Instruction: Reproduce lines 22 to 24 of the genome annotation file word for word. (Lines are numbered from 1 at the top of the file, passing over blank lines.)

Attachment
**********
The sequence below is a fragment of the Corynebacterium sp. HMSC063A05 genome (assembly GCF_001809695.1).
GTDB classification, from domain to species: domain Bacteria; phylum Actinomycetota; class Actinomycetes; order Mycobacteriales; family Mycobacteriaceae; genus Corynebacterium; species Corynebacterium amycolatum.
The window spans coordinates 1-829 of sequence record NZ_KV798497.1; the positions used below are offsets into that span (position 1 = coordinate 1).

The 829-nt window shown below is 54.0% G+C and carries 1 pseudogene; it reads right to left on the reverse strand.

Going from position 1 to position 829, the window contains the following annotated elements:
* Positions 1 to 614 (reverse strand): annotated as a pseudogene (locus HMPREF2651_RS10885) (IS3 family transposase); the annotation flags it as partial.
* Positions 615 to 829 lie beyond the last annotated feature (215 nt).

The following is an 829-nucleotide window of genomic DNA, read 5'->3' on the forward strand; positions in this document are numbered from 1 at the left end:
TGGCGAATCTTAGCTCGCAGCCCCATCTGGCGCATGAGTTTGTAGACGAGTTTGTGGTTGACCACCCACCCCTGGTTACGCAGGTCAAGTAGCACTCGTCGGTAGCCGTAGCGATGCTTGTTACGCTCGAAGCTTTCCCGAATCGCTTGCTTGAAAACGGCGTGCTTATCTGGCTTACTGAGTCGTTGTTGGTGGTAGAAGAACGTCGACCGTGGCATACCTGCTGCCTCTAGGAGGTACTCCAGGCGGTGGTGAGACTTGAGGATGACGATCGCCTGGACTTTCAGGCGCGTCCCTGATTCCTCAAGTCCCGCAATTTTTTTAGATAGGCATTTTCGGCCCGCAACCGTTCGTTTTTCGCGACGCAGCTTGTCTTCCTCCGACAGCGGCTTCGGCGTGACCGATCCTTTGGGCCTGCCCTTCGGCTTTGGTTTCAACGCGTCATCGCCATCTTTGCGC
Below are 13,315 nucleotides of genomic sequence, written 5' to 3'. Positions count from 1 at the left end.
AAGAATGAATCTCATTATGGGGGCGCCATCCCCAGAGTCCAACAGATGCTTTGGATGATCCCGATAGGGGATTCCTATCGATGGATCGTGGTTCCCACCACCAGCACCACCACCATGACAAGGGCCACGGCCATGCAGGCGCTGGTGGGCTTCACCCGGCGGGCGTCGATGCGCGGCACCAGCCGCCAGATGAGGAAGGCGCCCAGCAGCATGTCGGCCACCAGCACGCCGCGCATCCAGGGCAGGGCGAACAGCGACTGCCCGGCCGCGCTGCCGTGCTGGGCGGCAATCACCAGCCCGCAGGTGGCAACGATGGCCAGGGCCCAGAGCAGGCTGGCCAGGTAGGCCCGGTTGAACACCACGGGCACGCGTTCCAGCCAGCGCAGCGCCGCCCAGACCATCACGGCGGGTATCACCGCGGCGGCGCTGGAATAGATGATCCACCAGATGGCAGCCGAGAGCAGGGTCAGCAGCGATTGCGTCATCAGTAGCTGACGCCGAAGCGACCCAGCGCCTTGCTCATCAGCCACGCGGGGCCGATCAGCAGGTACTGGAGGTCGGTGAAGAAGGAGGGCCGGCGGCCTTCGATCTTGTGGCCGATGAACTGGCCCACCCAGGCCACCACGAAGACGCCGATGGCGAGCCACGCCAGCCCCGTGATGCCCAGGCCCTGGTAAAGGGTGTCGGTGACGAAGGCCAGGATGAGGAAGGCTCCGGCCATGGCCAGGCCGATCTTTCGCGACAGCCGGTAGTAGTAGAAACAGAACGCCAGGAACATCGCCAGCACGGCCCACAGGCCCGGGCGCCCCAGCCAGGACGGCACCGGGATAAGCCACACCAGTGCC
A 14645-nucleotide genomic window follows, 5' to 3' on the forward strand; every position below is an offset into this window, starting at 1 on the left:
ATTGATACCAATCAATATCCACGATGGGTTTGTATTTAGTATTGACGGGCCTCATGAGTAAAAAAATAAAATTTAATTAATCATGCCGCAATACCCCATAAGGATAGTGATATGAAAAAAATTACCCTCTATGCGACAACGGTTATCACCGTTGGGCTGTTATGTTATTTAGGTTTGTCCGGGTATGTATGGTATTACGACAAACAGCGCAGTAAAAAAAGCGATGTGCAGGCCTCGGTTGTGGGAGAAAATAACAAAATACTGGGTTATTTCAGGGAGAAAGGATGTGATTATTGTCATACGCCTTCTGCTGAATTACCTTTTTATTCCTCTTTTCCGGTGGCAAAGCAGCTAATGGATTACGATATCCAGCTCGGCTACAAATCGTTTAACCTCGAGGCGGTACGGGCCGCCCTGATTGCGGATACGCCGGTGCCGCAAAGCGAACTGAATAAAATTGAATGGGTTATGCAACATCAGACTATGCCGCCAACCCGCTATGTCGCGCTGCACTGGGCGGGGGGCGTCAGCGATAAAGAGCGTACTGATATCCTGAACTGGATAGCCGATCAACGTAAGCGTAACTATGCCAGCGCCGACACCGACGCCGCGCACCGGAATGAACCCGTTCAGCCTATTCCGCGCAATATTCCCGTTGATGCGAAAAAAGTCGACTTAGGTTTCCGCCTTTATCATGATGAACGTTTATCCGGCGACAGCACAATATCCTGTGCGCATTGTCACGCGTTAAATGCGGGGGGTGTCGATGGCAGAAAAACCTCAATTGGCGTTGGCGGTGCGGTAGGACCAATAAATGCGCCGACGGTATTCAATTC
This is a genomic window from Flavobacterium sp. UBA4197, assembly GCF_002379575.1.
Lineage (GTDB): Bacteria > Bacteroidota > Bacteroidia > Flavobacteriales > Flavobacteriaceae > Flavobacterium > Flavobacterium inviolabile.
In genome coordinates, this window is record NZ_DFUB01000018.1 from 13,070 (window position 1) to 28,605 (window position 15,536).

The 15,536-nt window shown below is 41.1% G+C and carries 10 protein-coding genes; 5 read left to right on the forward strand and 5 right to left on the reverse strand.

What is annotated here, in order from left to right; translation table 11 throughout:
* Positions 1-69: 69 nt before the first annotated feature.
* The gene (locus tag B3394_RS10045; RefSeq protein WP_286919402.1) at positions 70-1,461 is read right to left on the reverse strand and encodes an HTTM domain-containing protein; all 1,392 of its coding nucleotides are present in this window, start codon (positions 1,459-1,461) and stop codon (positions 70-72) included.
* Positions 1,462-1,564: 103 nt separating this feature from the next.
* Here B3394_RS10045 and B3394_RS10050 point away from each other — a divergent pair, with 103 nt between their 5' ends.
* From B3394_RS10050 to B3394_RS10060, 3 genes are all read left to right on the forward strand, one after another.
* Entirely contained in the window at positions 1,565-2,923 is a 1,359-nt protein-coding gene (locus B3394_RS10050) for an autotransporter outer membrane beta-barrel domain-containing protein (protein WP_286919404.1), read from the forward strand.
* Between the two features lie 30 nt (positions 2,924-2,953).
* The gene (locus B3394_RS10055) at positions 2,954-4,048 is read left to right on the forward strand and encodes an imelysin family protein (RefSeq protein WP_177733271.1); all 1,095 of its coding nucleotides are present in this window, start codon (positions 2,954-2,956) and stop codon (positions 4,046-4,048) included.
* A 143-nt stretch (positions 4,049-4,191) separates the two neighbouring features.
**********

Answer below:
* Here B3394_RS10045 and B3394_RS10050 point away from each other — a divergent pair, with 103 nt between their 5' ends.
* From B3394_RS10050 to B3394_RS10060, 3 genes are all read left to right on the forward strand, one after another.
* Entirely contained in the window at positions 1,565-2,923 is a 1,359-nt protein-coding gene (locus B3394_RS10050) for an autotransporter outer membrane beta-barrel domain-containing protein (protein WP_286919404.1), read from the forward strand.